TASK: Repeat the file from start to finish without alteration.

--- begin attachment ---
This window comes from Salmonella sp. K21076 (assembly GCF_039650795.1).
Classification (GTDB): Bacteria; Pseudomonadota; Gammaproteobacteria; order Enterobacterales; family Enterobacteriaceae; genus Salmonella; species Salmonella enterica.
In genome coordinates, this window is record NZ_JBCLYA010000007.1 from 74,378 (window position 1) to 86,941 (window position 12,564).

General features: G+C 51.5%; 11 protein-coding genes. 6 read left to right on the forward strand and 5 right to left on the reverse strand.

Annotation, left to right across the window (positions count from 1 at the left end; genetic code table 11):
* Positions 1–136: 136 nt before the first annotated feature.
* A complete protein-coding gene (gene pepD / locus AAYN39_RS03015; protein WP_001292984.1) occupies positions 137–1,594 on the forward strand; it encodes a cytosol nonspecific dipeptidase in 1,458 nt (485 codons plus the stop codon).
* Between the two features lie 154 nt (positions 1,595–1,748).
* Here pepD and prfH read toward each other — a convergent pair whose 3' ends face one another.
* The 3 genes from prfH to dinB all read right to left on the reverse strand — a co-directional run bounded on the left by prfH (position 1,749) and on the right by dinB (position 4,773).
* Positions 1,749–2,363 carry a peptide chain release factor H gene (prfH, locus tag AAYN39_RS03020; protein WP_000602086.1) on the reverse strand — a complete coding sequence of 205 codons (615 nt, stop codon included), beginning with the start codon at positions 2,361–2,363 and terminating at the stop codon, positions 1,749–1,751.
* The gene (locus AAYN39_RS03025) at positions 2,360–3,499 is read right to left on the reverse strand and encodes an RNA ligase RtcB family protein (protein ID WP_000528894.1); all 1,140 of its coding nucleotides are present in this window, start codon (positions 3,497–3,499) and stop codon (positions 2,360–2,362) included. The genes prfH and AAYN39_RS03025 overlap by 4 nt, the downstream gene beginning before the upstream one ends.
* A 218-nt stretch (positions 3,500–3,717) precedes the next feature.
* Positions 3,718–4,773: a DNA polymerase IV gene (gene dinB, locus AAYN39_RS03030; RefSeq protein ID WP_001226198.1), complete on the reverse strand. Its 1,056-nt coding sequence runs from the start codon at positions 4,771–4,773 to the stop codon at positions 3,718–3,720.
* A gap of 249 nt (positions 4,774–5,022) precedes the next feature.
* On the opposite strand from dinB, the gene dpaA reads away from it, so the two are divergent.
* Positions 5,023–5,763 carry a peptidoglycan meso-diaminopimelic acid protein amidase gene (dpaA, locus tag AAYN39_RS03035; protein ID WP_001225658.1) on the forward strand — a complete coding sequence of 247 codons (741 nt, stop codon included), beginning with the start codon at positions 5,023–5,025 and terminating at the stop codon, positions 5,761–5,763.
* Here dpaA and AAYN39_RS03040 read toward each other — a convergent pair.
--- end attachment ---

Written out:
This window comes from Salmonella sp. K21076 (assembly GCF_039650795.1).
Classification (GTDB): Bacteria; Pseudomonadota; Gammaproteobacteria; order Enterobacterales; family Enterobacteriaceae; genus Salmonella; species Salmonella enterica.
In genome coordinates, this window is record NZ_JBCLYA010000007.1 from 74,378 (window position 1) to 86,941 (window position 12,564).

General features: G+C 51.5%; 11 protein-coding genes. 6 read left to right on the forward strand and 5 right to left on the reverse strand.

Annotation, left to right across the window (positions count from 1 at the left end; genetic code table 11):
* Positions 1–136: 136 nt before the first annotated feature.
* A complete protein-coding gene (gene pepD / locus AAYN39_RS03015; protein WP_001292984.1) occupies positions 137–1,594 on the forward strand; it encodes a cytosol nonspecific dipeptidase in 1,458 nt (485 codons plus the stop codon).
* Between the two features lie 154 nt (positions 1,595–1,748).
* Here pepD and prfH read toward each other — a convergent pair whose 3' ends face one another.
* The 3 genes from prfH to dinB all read right to left on the reverse strand — a co-directional run bounded on the left by prfH (position 1,749) and on the right by dinB (position 4,773).
* Positions 1,749–2,363 carry a peptide chain release factor H gene (prfH, locus tag AAYN39_RS03020; protein WP_000602086.1) on the reverse strand — a complete coding sequence of 205 codons (615 nt, stop codon included), beginning with the start codon at positions 2,361–2,363 and terminating at the stop codon, positions 1,749–1,751.
* The gene (locus AAYN39_RS03025) at positions 2,360–3,499 is read right to left on the reverse strand and encodes an RNA ligase RtcB family protein (protein ID WP_000528894.1); all 1,140 of its coding nucleotides are present in this window, start codon (positions 3,497–3,499) and stop codon (positions 2,360–2,362) included. The genes prfH and AAYN39_RS03025 overlap by 4 nt, the downstream gene beginning before the upstream one ends.
* A 218-nt stretch (positions 3,500–3,717) precedes the next feature.
* Positions 3,718–4,773: a DNA polymerase IV gene (gene dinB, locus AAYN39_RS03030; RefSeq protein ID WP_001226198.1), complete on the reverse strand. Its 1,056-nt coding sequence runs from the start codon at positions 4,771–4,773 to the stop codon at positions 3,718–3,720.
* A gap of 249 nt (positions 4,774–5,022) precedes the next feature.
* On the opposite strand from dinB, the gene dpaA reads away from it, so the two are divergent.
* Positions 5,023–5,763 carry a peptidoglycan meso-diaminopimelic acid protein amidase gene (dpaA, locus tag AAYN39_RS03035; protein ID WP_001225658.1) on the forward strand — a complete coding sequence of 247 codons (741 nt, stop codon included), beginning with the start codon at positions 5,023–5,025 and terminating at the stop codon, positions 5,761–5,763.
* Here dpaA and AAYN39_RS03040 read toward each other — a convergent pair.